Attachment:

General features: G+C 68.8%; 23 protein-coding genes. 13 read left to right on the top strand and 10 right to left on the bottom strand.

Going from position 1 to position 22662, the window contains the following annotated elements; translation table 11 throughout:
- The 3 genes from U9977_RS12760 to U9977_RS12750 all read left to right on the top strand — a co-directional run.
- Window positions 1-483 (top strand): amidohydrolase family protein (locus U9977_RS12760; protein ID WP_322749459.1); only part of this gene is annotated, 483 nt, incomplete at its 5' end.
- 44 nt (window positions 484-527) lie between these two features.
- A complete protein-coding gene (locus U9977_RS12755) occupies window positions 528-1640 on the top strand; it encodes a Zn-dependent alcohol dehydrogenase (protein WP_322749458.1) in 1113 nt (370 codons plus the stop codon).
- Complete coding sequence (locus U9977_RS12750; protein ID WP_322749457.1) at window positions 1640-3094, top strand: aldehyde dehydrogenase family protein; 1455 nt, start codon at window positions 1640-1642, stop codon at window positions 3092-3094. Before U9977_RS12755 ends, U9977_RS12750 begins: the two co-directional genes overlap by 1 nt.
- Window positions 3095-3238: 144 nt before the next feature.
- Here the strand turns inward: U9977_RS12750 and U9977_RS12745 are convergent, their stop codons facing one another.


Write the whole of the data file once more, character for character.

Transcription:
General features: G+C 68.8%; 23 protein-coding genes. 13 read left to right on the top strand and 10 right to left on the bottom strand.

Going from position 1 to position 22662, the window contains the following annotated elements; translation table 11 throughout:
- The 3 genes from U9977_RS12760 to U9977_RS12750 all read left to right on the top strand — a co-directional run.
- Window positions 1-483 (top strand): amidohydrolase family protein (locus U9977_RS12760; protein ID WP_322749459.1); only part of this gene is annotated, 483 nt, incomplete at its 5' end.
- 44 nt (window positions 484-527) lie between these two features.
- A complete protein-coding gene (locus U9977_RS12755) occupies window positions 528-1640 on the top strand; it encodes a Zn-dependent alcohol dehydrogenase (protein WP_322749458.1) in 1113 nt (370 codons plus the stop codon).
- Complete coding sequence (locus U9977_RS12750; protein ID WP_322749457.1) at window positions 1640-3094, top strand: aldehyde dehydrogenase family protein; 1455 nt, start codon at window positions 1640-1642, stop codon at window positions 3092-3094. Before U9977_RS12755 ends, U9977_RS12750 begins: the two co-directional genes overlap by 1 nt.
- Window positions 3095-3238: 144 nt before the next feature.
- Here the strand turns inward: U9977_RS12750 and U9977_RS12745 are convergent, their stop codons facing one another.